Modelling Design Intent

Project models are developed incrementally. More detail is added to a model as a project progresses.

Projects will start with just an architectural model, with limited detail. More detail will be added to the architectural model and additional models will be provided from other designers, all adding to the available detail.

An early architectural model will include design intent for structural elements and spaces or volumes for the routing of building services. As detail is provided from other designers the early architectural design intent should be removed from the architectural model.

Update Models to Prevent Duplicate Components

However, all too often the initial design intent items are retained. Resulting in duplicate components and unnecessary clashes.

For example, an early architectural model may detail the permitted or preferred location of structural columns. The structural engineer then designs a structure to fit within the bounds or the parameters provided within the architectural model. This is the correct way to develop a design (and as recommended within PAS 1192-2). But what should happen next is that the architect, takes the structural engineer’s model and checks it for compliance with the initial outline design. Confirming that columns are located in allowable positions and contained within the available volumes.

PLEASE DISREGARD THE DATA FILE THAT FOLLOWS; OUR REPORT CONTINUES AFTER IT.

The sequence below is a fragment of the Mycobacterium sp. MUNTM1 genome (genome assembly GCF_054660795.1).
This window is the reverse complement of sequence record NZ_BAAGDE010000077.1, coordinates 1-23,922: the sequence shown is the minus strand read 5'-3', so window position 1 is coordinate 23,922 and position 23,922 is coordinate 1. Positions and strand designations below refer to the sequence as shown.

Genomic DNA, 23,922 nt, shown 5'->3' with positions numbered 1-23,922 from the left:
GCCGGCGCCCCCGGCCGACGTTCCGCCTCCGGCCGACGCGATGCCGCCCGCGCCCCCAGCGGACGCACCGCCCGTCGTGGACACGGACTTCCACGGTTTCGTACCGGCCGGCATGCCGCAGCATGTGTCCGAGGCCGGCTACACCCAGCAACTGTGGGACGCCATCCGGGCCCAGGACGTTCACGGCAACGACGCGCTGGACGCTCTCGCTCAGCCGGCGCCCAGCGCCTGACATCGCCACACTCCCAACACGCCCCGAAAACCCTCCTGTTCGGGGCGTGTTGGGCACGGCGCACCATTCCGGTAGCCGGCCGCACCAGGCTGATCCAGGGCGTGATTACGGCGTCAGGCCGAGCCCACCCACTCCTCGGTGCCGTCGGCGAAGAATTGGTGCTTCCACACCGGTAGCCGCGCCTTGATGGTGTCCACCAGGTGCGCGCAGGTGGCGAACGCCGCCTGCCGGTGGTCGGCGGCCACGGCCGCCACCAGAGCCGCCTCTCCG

This also applies to many other items. It could be structural slabs, structural beams, volumes for primary service runs and specialist subcontractor design items (such as curtain walling and cladding). Items initially provided as an outline design should be replaced by detailed design models after an initial check for compliance.

When design items are not removed we end up with duplicate components. This results in unnecessary model issues and larger than required model files.

Archiving Design Intent

Designers should not remove their design intent components until they are fully satisfied that the detailed design items fully meet the design requirements. And in many cases, designers will want to archive their initial design intent by retaining design intent elements in a separate model or volume.

But what is important is that design intent items should not be provided within shared models after detailed design models, for those elements, have been reviewed and verified.

It is a simple process that will improve BIM design workflows and ensure that information is developed in a rational and organised way.

Developing Design Intent

Created with Raphaël 2.1.2Lead Designer – Design Intent ModelledSpecialist Designer – Detailed Design ProducedLead Designer – Checks Suitability of Detailed Design Lead Designer – Design Intent Removed from Federated ModelFederated Model Produced Without Duplicate Models

The original design should not be entirely removed, it may need to be referenced if the detailed design undergoes significant changes. Instead, it should be archived or transferred to a separate model volume that does not form part of the federated model.